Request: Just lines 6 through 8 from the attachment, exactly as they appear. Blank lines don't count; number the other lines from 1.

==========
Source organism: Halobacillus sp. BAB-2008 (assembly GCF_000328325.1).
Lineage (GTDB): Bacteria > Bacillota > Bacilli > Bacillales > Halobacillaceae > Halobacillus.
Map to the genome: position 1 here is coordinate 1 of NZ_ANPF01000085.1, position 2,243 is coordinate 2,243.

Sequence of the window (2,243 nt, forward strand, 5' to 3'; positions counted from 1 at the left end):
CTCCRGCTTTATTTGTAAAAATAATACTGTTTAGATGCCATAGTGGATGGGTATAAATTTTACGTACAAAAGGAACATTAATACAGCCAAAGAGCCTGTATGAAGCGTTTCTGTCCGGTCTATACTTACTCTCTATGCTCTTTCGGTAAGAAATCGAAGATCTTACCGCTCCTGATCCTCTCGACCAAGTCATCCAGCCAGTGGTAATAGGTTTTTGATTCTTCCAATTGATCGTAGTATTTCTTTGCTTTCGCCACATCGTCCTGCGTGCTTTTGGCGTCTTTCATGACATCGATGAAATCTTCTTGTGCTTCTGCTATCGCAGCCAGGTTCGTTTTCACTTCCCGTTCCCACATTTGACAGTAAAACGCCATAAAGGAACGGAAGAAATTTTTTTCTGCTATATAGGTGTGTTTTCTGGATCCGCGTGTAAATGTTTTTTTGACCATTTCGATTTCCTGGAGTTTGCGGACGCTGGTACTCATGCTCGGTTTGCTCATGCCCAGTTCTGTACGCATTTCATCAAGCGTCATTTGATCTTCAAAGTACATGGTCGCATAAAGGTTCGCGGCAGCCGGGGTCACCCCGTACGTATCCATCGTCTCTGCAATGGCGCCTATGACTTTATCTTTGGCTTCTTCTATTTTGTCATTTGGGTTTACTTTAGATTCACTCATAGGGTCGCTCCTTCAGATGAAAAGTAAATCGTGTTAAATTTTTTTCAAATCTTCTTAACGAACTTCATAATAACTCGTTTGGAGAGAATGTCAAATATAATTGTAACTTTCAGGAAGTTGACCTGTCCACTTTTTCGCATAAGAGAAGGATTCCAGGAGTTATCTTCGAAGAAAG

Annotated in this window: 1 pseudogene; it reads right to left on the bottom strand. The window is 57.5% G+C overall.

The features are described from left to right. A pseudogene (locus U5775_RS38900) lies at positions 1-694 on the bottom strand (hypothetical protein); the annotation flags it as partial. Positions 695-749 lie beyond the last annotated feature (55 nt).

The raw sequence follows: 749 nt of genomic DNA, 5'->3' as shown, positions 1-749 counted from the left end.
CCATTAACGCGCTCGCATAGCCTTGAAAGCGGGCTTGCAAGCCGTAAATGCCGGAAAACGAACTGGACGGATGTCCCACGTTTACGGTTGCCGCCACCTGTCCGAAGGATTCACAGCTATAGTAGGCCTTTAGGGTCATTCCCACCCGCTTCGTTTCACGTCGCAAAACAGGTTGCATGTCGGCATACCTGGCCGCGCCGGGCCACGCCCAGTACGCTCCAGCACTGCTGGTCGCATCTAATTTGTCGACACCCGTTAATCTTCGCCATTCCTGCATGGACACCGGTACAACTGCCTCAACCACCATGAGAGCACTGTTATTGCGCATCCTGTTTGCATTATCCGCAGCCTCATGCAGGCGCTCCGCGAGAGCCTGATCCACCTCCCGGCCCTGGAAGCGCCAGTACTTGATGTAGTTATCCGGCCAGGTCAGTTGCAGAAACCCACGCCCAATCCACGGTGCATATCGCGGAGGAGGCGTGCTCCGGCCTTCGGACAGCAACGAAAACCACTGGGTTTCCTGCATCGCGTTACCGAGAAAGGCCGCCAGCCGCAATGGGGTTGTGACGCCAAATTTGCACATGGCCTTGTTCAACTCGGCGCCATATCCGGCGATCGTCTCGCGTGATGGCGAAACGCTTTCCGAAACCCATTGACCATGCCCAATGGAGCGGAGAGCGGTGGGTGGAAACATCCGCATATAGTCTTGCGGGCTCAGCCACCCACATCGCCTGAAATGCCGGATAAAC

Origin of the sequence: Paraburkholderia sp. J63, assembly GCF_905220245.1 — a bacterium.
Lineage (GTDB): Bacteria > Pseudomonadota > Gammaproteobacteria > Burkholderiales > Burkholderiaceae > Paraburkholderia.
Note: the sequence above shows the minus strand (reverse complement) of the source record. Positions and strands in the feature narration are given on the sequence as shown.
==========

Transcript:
Annotated in this window: 1 pseudogene; it reads right to left on the bottom strand. The window is 57.5% G+C overall.

The features are described from left to right. A pseudogene (locus U5775_RS38900) lies at positions 1-694 on the bottom strand (hypothetical protein); the annotation flags it as partial. Positions 695-749 lie beyond the last annotated feature (55 nt).

The raw sequence follows: 749 nt of genomic DNA, 5'->3' as shown, positions 1-749 counted from the left end.